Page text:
It worked. The Tipping Point, which contemplates the nature of social epidemics -- fads, crime waves, hit television shows -- has prospered; if you've heard the phrase "tipping point" a lot in the past few years, you can thank Gladwell.
Since that first book was published in 2000, however, Gladwell has let loose with his locks. He now sports a very impressive afro, as evidenced by the author photo for his second tome, the recently published Blink, which is currently the best-selling nonfiction book in the nation. His hair is wild and crazy, the kind of 'do more likely to be found on the head of a Vibe scribe than a New Yorker writer. Gladwell the best-selling author is looking a bit more cocky. The smile is gone. Now his stare is solid, even a bit defiant.
A few years ago, Gladwell's new afro came back to bite him. He was walking in lower Manhattan when a carful of cops approached him. They told him he matched the description of a rapist they'd been chasing. Gladwell was getting used to such encounters; ever since he had grown the afro, he'd been stopped by the cops more often. He'd been getting more traffic tickets, he says on the phone from New York City, "for the most preposterous things. I had practically never been given tickets, and then I was getting them all the time. But it's really interesting, because you realize that [the cops'] job requires them to make these kinds of judgments, and it's hard, and it's complicated. They were going on the fact that I had a funky head of hair, which isn't much. And it made me think, well, a lot happens in those first two seconds that matters, and the kinds of judgments they make there are complicated."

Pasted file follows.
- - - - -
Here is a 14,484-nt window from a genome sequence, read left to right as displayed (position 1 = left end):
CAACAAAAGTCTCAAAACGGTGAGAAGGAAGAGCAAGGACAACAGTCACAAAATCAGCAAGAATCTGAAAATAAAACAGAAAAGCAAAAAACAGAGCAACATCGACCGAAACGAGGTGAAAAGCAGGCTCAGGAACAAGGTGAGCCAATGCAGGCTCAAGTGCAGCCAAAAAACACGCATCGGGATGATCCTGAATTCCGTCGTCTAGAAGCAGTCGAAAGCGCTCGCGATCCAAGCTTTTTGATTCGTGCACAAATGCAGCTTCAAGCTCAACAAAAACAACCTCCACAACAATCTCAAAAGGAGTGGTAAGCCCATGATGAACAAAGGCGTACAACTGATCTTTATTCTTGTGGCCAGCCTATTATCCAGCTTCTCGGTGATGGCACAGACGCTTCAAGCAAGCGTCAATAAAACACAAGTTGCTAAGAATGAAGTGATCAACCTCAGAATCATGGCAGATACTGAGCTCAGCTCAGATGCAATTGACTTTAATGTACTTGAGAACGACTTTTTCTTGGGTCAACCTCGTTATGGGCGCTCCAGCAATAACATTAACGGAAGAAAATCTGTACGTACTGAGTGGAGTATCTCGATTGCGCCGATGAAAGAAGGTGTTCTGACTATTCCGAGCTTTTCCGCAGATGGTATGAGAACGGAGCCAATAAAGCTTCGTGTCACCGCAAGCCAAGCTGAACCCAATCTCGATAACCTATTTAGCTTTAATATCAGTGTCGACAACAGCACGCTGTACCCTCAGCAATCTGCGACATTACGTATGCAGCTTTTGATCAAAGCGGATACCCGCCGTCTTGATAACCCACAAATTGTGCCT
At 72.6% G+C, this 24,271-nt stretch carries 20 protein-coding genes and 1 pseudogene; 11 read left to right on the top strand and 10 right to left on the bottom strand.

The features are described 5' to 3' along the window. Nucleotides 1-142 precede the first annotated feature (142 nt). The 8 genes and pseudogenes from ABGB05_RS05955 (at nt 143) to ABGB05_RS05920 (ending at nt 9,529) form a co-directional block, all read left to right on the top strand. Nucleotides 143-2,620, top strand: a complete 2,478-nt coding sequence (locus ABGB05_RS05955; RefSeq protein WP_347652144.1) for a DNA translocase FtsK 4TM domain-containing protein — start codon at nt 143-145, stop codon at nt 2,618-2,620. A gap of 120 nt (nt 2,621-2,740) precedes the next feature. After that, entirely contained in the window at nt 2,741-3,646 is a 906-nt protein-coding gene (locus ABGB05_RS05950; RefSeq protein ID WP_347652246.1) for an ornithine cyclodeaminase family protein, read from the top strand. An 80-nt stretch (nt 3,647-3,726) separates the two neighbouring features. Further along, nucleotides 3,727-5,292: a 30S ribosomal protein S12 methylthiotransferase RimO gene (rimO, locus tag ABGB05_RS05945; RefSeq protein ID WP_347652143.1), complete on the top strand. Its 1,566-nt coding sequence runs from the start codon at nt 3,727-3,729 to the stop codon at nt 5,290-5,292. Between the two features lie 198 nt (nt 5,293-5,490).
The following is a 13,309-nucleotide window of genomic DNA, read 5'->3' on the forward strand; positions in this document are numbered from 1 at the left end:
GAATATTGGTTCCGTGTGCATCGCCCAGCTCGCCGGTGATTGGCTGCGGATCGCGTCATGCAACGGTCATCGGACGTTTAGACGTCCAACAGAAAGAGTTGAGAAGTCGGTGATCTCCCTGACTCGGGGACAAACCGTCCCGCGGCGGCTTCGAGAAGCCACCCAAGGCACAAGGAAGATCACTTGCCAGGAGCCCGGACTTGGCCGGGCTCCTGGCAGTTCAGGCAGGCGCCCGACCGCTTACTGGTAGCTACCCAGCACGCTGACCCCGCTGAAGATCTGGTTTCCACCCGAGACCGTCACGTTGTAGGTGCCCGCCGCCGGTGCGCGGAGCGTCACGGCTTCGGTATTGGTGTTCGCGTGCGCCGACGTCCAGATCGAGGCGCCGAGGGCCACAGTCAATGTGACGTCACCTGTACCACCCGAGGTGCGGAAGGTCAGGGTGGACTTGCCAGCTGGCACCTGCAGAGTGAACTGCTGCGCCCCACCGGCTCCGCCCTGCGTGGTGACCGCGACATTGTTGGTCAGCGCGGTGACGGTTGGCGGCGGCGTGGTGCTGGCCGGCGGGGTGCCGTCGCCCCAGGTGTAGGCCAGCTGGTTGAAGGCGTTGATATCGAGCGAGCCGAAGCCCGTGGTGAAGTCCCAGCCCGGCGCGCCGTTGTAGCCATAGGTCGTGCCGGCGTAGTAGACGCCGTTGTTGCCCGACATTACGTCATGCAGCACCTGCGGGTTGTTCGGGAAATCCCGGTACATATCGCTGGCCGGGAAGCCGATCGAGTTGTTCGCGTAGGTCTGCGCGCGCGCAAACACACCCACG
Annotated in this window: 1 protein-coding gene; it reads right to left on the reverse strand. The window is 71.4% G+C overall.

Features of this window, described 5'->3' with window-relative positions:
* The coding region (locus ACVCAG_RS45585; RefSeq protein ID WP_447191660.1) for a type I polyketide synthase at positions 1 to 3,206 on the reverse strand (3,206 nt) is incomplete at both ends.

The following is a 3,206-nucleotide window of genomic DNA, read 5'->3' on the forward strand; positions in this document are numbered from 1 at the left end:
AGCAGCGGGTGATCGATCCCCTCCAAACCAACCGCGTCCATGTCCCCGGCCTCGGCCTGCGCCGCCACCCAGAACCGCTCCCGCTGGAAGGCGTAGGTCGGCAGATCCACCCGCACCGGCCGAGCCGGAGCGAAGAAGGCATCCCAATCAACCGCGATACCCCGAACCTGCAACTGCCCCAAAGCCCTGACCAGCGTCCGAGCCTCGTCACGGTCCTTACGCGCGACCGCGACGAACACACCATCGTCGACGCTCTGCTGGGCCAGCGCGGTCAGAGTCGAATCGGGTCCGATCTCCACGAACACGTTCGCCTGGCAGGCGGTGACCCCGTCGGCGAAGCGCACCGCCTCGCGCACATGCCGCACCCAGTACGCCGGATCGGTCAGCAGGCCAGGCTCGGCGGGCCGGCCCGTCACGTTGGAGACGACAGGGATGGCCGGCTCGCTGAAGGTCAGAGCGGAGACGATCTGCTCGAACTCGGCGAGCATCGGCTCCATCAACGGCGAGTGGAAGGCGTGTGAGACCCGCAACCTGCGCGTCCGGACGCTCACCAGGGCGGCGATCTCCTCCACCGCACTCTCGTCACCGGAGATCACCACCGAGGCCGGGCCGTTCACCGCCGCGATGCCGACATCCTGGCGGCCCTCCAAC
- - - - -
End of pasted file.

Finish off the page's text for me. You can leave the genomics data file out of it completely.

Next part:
The result of this thinking spawned Blink, which examines the unspoken language of first impressions, of gut instinct, of snap decisions. The book is subtitled The Power of Thinking Without Thinking, and throughout its pages Gladwell jumps across disciplines to attack the subject from countless angles. He talks about art forgery, the shooting of Amadou Diallo, the failure of New Coke, facial expressions. "We tend to think that everything important in a conversation is being communicated verbally," Gladwell explains, "but we were around for many millions of years before we could speak, and we communicated then. So there's an older -- and, in many ways, more profound -- method of communication that exists underneath language, and we'd be foolish to ignore that."
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